“Swimming is one of my biggest interests in school and I want my abilities outside of grades to show in my application,” senior Elisey Kolesnikov-Cherenkov said. “Volunteering and work is also very important to me and I think work should be included in applications if possible.”

The Personal Essay is perhaps the most distinctive element of the Common App. This essay gives students a platform to express their unique voice and story. Colleges seek students who will contribute to their community and the essay offers a peek into the student’s personality, values and aspirations. It’s an opportunity for students to stand out and connect with the admissions committee on a personal level. This is the student’s place to explain circumstances and experiences not yet mentioned. There are 3 writing possibilities in Common App, the personal essay, the COVID-19 essay and the additional essay. Each college might have additional writing prompts as well.

In addition to the Common App, students must gather supplementary materials. This includes official high school transcripts, standardized test scores (if required) and letters of recommendation. Recommendations usually come from teachers or counselors who can vouch for the student’s academic and personal qualities. At Millard West, students request letters from teachers in person and then submit a request through Naviance. Schools also request a Secondary School Report (SSR), which is completed by the high school counselor and includes the student’s transcript and the school profile, so reach out and connect with your counselor as soon as possible.

Students should also prepare to report their awards and recognitions, which can range from academic honors to community service awards. This information adds value to the application by showcasing the student’s achievements and dedication. The college application process is also a time for self-reflection and exploration. Students should consider what they want from their college experience, including the type of institution they prefer, the location and the offered programs. Researching colleges, visiting campuses (virtually or in person) and attending college fairs can provide valuable insights.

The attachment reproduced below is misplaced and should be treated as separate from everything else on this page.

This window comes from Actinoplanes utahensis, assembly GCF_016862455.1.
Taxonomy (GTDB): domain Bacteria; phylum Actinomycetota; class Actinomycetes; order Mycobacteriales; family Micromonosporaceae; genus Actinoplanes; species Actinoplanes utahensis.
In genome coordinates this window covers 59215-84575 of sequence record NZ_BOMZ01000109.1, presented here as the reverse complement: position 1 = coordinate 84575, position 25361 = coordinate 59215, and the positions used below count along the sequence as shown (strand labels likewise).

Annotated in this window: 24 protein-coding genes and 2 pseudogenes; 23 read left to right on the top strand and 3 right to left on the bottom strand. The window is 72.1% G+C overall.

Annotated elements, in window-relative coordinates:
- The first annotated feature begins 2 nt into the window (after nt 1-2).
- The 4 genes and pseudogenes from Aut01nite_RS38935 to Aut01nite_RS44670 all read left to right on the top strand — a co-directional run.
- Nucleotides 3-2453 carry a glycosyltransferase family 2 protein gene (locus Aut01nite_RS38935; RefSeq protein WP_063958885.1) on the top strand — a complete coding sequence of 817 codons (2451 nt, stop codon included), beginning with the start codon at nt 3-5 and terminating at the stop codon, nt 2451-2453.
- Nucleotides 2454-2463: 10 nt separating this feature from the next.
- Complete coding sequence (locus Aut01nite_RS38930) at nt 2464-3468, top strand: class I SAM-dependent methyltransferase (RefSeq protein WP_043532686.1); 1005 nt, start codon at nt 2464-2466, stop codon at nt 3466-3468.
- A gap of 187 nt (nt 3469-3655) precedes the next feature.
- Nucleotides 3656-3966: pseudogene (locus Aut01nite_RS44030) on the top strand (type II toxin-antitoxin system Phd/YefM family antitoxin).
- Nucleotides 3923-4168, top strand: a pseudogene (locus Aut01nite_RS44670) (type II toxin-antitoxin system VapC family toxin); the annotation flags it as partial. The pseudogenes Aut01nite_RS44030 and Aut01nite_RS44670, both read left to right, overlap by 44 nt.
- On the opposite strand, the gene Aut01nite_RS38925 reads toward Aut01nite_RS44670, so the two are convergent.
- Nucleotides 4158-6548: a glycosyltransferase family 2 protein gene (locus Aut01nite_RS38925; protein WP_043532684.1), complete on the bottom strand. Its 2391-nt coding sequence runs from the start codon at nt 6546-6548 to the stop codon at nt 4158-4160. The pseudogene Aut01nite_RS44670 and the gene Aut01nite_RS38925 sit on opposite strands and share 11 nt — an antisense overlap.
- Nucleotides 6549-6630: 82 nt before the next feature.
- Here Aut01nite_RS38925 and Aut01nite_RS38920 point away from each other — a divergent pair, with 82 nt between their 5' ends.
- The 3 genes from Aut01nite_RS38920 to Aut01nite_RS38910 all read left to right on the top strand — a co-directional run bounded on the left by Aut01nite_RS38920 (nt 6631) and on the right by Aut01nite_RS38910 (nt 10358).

Staying organized and mindful of deadlines is paramount in the college application process. This involves keeping track of multiple elements like application deadlines, essays, recommendation letters and financial aid applications. An organized approach alleviates stress and ensures that nothing crucial is overlooked or left until the last minute.

“Completing the Common App took a while for me since I was stuck on the essay part, with classes and work going on I don’t have much time to work on it,” senior Albi Del Apa said. “Doing an application alone isn’t easy which is why I had teachers and friends help look over my applications and double-check everything before I submit.”

While applying to college is a multifaceted and demanding process, it’s also a journey of self-discovery and growth. With careful planning, organization and support, students can navigate this process successfully and embark on an exciting new chapter of their educational journey.

Students need to look after their mental and emotional well-being during this period. The pressure of college applications, coupled with regular academic responsibilities, can be overwhelming. Balancing applications with self-care, hobbies and social activities is vital in maintaining a healthy state of mind.

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About the Contributor
Eddie Shi, Staff Reporter
Eddie is a senior at Millard West starting his third year on the CATalyst staff. He enjoys analyzing and reviewing new technology. He also enjoys writing reviews for games and albums. Eddie enjoys traveling to many different areas worldwide to experience brand-new cultures. He is the Millard West tennis team captain. Eddie looks forward to writing for the CATalyst newspaper.